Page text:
Croydon academies 'weeding out' GCSE students to improve grades

Harris Academy South Norwood saw the highest proportion of GCSE students leave

Harris Academy South Norwood saw the highest proportion of GCSE students leave

First published in News
Last updated
Croydon Guardian: Photograph of the Author by , Reporter

The mystery of "disappearing" pupils at academies has sparked claims poorer performing teenagers are being "weeded out" to boost grades.

GCSE student numbers dropped sharply at four Croydon academies in the 12 months before sitting the exams last year, provoking a Croydon Council investigation.

The four - Harris academies in South Norwood and Purley, Quest in Selsdon and Oasis Shirley Park - together saw twice as many pupils leave than every other school in the borough combined.

Harris Academy South Norwood, where 14 per cent of its 2012 Year 10 pupils had left the school before sitting GCSEs in Year 11, saw the biggest proportion leave.

Oasis Academy Shirley Park saw the largest exodus, with student numbers plummeting from 220 in Year 10 to 196 the next year, according to school census data.

The council confirmed last week it had asked the Department for Education for further information on falling numbers at some of Croydon's academies, although it would not confirm which ones.

The four academies with the biggest drops lost a combined 67 pupils from last year's GCSE cohort, compared to a total of 34 across the rest of the borough's 19 state-funded schools.

Almost all schools saw minor fluctuations in pupil numbers, but the four academies concerned all reported disproportionate drops.

At Quest, enrolled pupils fell 10.9 per cent between Years 10 and 11, while Harris Academy Purley lost 13 students, equivalent to 7.8 per cent of the year group.

Monique Ribeiro, who sits on the management committee for a federation of five pupil referral units that provide places to excluded Croydon students, said academy providers were known to freeze out troublesome youngsters.

She said: "They go in, they want to make it an academy, they need the figures to look good, they weed out the naughty students and all of a sudden they have this very good school with a good reputation".

Although Ms Ribeiro stressed the practice was "not new", academies' increasingly dominance of Croydon's secondary school landscape has caused concern among critics.

Fourteen of Croydon's secondary schools are either academies or in the process of becoming one.

None of the four academies with large drops permanently excluded an usually high number of student last year.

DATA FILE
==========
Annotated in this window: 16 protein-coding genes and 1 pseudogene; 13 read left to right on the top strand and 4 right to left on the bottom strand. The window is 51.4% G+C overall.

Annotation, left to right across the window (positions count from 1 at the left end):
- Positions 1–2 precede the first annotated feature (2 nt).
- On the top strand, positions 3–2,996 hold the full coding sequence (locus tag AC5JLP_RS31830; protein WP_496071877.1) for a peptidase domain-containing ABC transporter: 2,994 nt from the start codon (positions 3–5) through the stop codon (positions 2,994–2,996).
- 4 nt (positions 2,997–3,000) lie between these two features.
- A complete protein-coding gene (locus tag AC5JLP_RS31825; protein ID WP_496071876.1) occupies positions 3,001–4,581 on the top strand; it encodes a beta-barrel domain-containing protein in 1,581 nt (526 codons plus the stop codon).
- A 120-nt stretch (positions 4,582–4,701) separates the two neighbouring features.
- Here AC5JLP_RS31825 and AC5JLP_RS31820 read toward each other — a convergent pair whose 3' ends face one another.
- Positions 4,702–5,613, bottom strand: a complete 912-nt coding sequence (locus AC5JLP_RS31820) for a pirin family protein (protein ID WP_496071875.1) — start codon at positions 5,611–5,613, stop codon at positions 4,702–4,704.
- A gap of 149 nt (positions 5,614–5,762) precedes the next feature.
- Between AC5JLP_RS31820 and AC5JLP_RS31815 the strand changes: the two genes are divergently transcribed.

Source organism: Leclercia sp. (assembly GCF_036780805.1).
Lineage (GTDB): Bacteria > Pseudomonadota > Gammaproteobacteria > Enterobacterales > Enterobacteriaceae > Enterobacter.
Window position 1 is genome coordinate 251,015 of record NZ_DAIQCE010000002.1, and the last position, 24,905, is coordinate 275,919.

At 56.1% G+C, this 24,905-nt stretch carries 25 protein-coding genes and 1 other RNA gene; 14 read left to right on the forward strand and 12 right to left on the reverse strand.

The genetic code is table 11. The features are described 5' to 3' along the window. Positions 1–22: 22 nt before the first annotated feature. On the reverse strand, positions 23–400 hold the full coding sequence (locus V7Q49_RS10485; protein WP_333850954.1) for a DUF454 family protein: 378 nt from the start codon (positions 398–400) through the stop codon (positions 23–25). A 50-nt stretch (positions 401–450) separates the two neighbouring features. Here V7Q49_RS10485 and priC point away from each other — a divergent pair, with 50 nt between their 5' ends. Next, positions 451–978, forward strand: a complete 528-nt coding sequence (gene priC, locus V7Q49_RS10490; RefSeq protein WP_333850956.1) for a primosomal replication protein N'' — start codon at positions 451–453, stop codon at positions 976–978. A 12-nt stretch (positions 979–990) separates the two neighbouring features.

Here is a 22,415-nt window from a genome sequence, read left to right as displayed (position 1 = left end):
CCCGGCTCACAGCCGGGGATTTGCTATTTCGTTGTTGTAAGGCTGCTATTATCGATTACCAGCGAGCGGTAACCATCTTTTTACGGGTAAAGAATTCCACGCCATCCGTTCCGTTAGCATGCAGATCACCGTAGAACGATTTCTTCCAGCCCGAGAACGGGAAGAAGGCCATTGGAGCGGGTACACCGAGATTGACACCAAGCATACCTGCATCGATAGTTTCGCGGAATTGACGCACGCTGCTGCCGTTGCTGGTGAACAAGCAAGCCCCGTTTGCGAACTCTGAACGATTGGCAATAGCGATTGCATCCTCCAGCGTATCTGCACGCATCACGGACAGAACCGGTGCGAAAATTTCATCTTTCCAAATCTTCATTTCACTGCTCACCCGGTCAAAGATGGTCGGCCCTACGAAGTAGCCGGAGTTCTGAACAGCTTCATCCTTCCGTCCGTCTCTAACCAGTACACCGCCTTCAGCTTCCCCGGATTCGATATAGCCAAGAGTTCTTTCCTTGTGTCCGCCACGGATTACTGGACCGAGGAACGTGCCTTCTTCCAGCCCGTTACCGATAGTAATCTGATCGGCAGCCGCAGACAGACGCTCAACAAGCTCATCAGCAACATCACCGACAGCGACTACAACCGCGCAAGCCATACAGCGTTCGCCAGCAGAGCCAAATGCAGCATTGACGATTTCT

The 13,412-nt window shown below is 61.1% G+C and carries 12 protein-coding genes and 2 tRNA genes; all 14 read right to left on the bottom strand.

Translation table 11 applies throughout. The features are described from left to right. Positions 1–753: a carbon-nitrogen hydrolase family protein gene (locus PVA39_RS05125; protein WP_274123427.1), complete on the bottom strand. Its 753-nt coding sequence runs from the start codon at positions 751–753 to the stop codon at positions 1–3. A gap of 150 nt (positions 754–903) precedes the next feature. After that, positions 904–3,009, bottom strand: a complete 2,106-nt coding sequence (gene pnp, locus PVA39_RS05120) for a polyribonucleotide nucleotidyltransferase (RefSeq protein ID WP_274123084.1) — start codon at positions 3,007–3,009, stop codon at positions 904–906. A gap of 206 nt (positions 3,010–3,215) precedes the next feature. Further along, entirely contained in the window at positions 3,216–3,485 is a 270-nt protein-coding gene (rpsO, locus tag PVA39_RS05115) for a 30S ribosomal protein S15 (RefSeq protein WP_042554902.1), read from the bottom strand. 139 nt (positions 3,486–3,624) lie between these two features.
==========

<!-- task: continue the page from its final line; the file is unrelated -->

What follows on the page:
According to figures published by the council, Quest Academy expelled four students across all year groups; Oasis Shirley Park excluded three and Harris Academy South Norwood excluded two.

But Ms Ribeiro said: "It is not just exclusion rates, it is pupils not sitting exams so proportionally their numbers look good.

"Grammar schools have done that for years and so have comprehensive schools, especially some of our Catholic schools.

"Some of them might do managed moves rather than exclusion, because you need to have a good excuse to exclude a pupil now."

David Clark, headteacher at Archbishop Lanfranc School, agreed it would be "a false premise" to assume exclusions were the only way of removing students from a school's roll and urged the council to establish how and why students were vanishing from some academies.

He said: "I am pleased the matter of 'the disappearing pupils' seems to be being explored more thoroughly than has been the case when the issue has reared its head previously.

"If pupils are being removed from school rolls for less than good reasons, it raises more serious questions about a climate and system which encourage people to the view that it is OK to do so."

David Clark, headteacher at Archbishop Lanfranc School

He added: "I am sure the interest in the possibly disappearing children has been prompted by the performance tables and what is being interpreted as an attempt to manipulate the data regarding results.

"What needs to be understood however is that, if children are being removed from school rolls without following due process, this represents a major safeguarding issue which is potentially more significant than league table positions."

All three academy providers said fluctuations in their pupil numbers occurred naturally.

A spokeswoman for Harris Federation, which runs six schools in Croydon, said: "Everyone knows and accepts that London is a particularly turbulent part of the country and that many of its schools have to deal with this on a year-by-year basis.